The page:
Army Corps: Full Port of Baltimore Access Coming This Month

Transportation Leaders Await NTSB’s Report on Bridge Collapse
Remains of bridge exploded
Explosive charges are detonated to bring down the final sections of the collapsed Francis Scott Key Bridge as they rest on the containership Dali on May 13 in Baltimore. (Mark Schiefelbein/Associated Press)

[Stay on top of transportation news: Get TTNews in your inbox.]

WASHINGTON — The Port of Baltimore’s waterways are on track to being fully accessible by the end of this month, the U.S. Army Corps of Engineers told members of Congress on May 15.

Tasked with clearing the wreckage from the Francis Scott Key Bridge collapse in March, the Corps’ leadership expressed confidence about soon expanding navigable access at the once-bustling port.

“As of the date of this testimony, the Corps is on track to complete the removal of section four by mid-May and to restore two-way traffic to the federal channel by the end of May,” Major Gen. William Graham told the House transportation committee.

Graham is deputy chief of engineers and deputy commanding general, and deputy commanding general for Civil Works and Emergency Operations.

William Graham

Graham says two-way traffic is scheduled to be restored to the port by the end of May. (Graeme Sloan/Bloomberg News)

RELATED: Collapsed Baltimore Bridge Span Comes Down With a Boom

“Currently, work continues to remove all remaining wreckage across the full federal channel,” Graham added.

The panel’s leadership acknowledged the rapid response from the Corps and other agencies assigned to assist with restoring access to the commercial port, including the Coast Guard and the Federal Highway Administration. Committee Chairman Sam Graves (R-Mo.) pointed to a need for collecting and analyzing pertinent facts about the bridge collapse before detailing a road map for meaningful legislative action.

“It is important that we have a firmer estimate before we take any further actions on the cost share. In addition, if the company that owned and operated the ship is found to be liable, we must make sure that the government actively works to recover any money it is owed,” Graves said at the hearing, pointing to an ongoing investigation by the National Transportation Safety Board. “That could help offset the bridge funding or be used to make the people and companies who rely on and work at the Baltimore Harbor whole.”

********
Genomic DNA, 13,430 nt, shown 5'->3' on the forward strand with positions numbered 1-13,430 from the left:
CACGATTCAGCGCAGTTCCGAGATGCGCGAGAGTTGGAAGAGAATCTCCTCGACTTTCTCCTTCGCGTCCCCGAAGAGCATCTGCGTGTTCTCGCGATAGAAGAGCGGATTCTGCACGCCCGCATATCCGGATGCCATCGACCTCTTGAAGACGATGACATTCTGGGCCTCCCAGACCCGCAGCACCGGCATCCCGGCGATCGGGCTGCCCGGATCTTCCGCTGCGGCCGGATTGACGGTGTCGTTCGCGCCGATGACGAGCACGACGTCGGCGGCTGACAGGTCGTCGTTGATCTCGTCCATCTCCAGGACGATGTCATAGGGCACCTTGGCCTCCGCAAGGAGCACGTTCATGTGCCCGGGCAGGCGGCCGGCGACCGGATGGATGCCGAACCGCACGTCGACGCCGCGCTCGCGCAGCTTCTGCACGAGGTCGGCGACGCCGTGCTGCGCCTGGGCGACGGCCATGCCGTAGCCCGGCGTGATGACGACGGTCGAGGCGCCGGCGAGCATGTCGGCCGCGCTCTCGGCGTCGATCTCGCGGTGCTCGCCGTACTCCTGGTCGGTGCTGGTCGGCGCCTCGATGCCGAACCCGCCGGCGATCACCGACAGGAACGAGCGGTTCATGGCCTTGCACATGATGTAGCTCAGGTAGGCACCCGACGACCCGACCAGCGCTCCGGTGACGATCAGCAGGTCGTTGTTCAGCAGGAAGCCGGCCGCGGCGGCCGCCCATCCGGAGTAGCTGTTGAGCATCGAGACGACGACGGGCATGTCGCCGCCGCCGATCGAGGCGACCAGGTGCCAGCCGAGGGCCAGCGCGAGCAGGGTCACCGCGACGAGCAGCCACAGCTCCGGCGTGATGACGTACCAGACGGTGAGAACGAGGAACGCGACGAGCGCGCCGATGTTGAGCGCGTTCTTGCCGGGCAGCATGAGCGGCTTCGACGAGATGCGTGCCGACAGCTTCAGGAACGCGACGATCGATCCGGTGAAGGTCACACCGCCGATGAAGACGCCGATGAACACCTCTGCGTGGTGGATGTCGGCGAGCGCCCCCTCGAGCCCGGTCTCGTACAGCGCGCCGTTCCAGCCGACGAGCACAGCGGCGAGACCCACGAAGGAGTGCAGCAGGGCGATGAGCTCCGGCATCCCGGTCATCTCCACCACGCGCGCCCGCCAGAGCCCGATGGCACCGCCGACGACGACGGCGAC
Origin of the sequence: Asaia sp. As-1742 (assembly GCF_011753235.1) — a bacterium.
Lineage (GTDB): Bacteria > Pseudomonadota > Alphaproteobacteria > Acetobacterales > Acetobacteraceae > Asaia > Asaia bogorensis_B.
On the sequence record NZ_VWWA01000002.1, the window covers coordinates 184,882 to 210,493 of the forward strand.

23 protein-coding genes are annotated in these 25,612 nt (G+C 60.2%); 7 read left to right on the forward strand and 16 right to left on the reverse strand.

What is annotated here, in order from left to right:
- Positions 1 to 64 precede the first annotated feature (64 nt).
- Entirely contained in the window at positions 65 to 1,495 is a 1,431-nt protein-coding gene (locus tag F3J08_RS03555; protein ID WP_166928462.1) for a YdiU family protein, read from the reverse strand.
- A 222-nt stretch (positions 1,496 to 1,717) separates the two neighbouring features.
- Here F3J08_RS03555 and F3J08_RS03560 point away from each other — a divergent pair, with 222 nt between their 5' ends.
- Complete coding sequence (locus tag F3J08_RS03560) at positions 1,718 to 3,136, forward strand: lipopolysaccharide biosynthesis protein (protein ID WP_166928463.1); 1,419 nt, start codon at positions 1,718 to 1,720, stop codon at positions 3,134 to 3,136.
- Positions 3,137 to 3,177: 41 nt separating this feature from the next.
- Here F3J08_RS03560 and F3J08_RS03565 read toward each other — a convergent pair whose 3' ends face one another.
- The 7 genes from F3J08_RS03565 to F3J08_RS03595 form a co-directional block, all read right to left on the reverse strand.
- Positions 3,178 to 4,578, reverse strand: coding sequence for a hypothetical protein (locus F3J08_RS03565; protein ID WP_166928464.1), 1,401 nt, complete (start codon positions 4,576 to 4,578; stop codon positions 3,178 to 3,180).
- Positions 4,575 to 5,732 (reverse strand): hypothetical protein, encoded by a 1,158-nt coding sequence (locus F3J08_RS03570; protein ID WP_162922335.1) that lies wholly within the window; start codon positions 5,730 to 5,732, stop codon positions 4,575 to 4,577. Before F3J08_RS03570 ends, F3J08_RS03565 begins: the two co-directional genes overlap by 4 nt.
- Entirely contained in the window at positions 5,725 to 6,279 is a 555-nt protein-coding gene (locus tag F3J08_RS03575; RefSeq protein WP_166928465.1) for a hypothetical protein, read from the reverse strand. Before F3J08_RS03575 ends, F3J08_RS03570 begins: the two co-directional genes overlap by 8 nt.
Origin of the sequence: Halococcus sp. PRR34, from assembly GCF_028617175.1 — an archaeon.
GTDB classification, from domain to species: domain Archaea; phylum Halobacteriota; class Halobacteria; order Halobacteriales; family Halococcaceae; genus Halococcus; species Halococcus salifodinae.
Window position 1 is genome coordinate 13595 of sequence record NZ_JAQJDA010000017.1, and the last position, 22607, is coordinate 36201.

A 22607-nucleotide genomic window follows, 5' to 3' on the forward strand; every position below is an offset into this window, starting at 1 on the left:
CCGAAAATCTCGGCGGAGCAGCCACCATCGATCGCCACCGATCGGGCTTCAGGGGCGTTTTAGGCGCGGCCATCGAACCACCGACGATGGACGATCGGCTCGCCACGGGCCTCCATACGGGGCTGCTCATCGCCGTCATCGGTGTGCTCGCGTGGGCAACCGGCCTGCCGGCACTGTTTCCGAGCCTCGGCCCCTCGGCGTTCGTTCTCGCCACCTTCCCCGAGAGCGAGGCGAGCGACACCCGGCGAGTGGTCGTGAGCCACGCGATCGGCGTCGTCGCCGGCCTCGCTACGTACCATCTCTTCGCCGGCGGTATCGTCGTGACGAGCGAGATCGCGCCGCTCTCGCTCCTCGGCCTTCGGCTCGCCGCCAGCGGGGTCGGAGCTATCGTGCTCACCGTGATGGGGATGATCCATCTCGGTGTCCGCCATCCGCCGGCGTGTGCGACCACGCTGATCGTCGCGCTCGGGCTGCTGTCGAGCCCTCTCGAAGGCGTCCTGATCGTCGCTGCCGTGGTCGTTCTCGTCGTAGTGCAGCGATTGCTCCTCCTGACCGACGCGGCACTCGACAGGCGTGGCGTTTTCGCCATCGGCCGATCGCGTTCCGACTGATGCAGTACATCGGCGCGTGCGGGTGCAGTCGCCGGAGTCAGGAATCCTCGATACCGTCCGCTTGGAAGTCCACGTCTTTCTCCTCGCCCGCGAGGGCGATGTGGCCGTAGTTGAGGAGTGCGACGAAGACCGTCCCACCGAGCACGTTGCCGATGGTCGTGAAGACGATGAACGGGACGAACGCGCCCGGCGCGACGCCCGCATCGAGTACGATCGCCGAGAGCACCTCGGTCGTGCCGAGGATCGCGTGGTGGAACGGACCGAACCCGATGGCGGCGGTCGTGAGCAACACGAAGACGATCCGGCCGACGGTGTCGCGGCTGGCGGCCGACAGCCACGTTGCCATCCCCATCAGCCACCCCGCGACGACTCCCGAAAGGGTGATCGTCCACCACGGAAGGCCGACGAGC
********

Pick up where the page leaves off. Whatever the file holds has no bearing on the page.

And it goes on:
Rep. Rick Larsen (D-Wash.), the panel’s ranking member, also emphasized NTSB’s role in the aftermath of the collapse.

“The NTSB’s thorough investigation of this catastrophe will help answer questions about how to prevent future [collisions], shore up bridges, save lives and protect our critical infrastructure,” he said.

Congressional transportation leaders agree restoring access to the port would improve the area’s supply chain connectivity.

NTSB Chairwoman Jennifer Homendy stressed the independent agency’s role in ascertaining, examining and ultimately sharing in-depth findings about the collapse. A preliminary incident report published May 14 concluded the agency’s “investigation of all aspects of the accident is ongoing as we determine the probable cause.”

RELATED: Source: Ship That Hit Bridge Had Power Issues While Docked

“You can be sure the NTSB and our expert employees are fully prepared to complete a comprehensive investigation on behalf of the American people into the causes of this tragedy, and we will do exactly that,” Homendy told the House committee.

Shailen Bhatt


Meanwhile, Maryland’s congressional delegation is endorsing legislation to direct the federal government to cover the full cost of the bridge’s reconstruction. The bipartisan Baltimore BRIDGE Relief Act awaits bicameral consideration.

Shortly after the collapse, FHWA provided $60 million from its emergency account to Maryland. Administrator Shailen Bhatt told House lawmakers the bridge’s reopening is scheduled for 2028 at nearly $2 billion.

The administrator observed, “I feel like it’s just been such an exemplary response and a message to send to the American people that when disaster strikes, the government is there working in close coordination with the private sector.”

On April 19, the U.S. Department of Transportation hosted a meeting with freight stakeholders to discuss the collective response at the port. The Federal Motor Carrier Safety Administration has noted the port remains open for truck transactions. On March 26, a containership slammed into the bridge, killing six construction workers. Authorities indicated their bodies were recovered.

Want more news? Listen to today's daily briefing below or go here for more info: